• 2-4" - Jackson Hole above 8,000 feet
  • 2-4" - Grand Targhee
  • 1-2" - Snow King
  • TR-1" - Jackson Hole Valley
  • TR-1" - Teton Valley

Winds on Thursday will be light to moderate out of the west/southwest during the day and west/northwest on Thursday night.

Forecast for Friday to Friday Night:

Snow showers will continue throughout the day on Friday and into Friday night. This activity will be more orographic in nature, favoring the higher terrain with less snow shower activity for the lower elevations, especially on the east side of the Tetons.

Winds aloft will be out of the west/northwest initially on Friday before turning west/southwest on Friday night. Wind speeds will pick up a bit however on Friday afternoon and Friday night with speeds of 15-25 mph and gusts to 30-40 mph across the higher terrain.

Temperatures will also remain on the colder side on Friday with snow-liquid ratios of around 15:1 across the mid to higher elevations. 

Here is my snow forecast for Friday through Friday night:

  • 3-6" - Jackson Hole above 8,000 feet
  • 3-6" - Grand Targhee
  • 1-2" - Snow King
  • TR-1" - Jackson Hole Valley
  • TR-1" - Teton Valley

Total Snowfall from Wednesday through Friday:

Three-day snow totals from Wednesday AM through Saturday AM will generally range from 6-15 inches in the Tetons, 4-8 inches at Snow King, and a trace to 4 inches in the valleys. 

Skiing Conditions:

Given the time of year, snow conditions will be variable for much of this event with the best snow quality in protected north-facing terrain, especially up high. I would target Friday for the best conditions during this cycle once snow has been falling for a couple of days, but I also expect conditions to further improve this weekend with heavier snow possible. 

Travel Conditions:

Accumulating snow will begin to impact Teton Pass during the afternoon/evening commute on Wednesday with snowpacked, slushy, and icy roads expected by Thursday morning. Both Thursday and Friday mornings will feature the highest impact conditions with some improvement expected during the afternoons.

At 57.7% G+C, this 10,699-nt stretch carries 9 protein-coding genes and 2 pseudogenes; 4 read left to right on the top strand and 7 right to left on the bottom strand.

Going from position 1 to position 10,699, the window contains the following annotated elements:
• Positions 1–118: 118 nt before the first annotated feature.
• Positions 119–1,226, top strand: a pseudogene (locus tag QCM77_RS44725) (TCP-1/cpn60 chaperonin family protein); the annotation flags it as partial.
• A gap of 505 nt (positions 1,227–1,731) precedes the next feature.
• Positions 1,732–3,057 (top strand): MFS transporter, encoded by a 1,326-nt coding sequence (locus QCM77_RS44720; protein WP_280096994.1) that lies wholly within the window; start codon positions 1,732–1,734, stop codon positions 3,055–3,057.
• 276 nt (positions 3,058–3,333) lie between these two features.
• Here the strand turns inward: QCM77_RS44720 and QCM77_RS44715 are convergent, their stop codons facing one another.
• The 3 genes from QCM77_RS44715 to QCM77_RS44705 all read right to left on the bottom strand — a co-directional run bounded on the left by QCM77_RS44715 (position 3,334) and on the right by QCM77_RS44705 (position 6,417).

Valley roads will be less impacted overall during this event, except for perhaps Thursday morning on the Jackson side where slushy roads will be possible first thing in the morning. 

Extended Forecast

Outlook for Saturday (April 1) to Monday (April 3):

A stronger storm is likely to impact the Tetons during this period as a large trough of low pressure works its way into the Pacific Northwest and a powerful jet stream noses its way toward Northwest Wyoming (still some question marks on exactly where the jet sets up though). 

We could potentially see moderate to heavy snow over multiple days during this cycle, though we're still a bit too far out to get into details. Temperatures also look pretty cold for this time of year, which should result in medium to even low-density snow across the higher terrain.

While snowfall potential looks heavier, we could also end up with very strong winds at times, so that will be another element to keep an eye on as we get closer.

Outlook for April 4th and Beyond:

Another storm or series of storms is possible during the April 4th-7th period with temperatures remaining well below average for early April. After that, I'm seeing some hints that we may finally head into a calmer pattern by the weekend of April 8th-9th (closing weekend at Jackson Hole) and into the week of April 10th. However, we are still far enough out that this could change. 

Thanks so much for reading! Next update on Wednesday (March 29).